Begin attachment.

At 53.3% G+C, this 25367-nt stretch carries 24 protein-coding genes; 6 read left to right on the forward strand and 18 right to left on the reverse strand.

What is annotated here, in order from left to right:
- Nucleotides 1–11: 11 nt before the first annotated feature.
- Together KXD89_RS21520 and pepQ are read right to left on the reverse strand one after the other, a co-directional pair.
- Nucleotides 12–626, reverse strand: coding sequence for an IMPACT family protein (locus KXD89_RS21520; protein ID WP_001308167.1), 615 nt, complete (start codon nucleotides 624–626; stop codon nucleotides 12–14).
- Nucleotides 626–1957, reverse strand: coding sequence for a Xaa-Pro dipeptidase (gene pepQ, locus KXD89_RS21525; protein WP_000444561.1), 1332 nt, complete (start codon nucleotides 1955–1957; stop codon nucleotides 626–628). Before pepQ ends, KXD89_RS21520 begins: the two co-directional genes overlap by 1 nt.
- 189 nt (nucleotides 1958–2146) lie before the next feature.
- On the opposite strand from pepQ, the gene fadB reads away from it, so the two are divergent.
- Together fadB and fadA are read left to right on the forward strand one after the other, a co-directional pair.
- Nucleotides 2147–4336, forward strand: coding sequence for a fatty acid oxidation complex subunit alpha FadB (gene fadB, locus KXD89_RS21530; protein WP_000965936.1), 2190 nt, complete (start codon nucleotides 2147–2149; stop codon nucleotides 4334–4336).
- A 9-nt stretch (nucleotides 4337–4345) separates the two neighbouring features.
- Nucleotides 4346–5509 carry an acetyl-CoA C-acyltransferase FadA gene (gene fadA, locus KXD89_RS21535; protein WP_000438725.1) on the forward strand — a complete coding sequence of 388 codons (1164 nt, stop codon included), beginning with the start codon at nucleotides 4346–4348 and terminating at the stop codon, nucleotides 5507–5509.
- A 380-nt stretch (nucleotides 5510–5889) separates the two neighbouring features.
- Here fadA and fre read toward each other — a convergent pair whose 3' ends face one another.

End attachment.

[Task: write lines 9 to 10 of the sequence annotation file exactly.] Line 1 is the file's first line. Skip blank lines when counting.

- Together fadB and fadA are read left to right on the forward strand one after the other, a co-directional pair.
- Nucleotides 2147–4336, forward strand: coding sequence for a fatty acid oxidation complex subunit alpha FadB (gene fadB, locus KXD89_RS21530; protein WP_000965936.1), 2190 nt, complete (start codon nucleotides 2147–2149; stop codon nucleotides 4334–4336).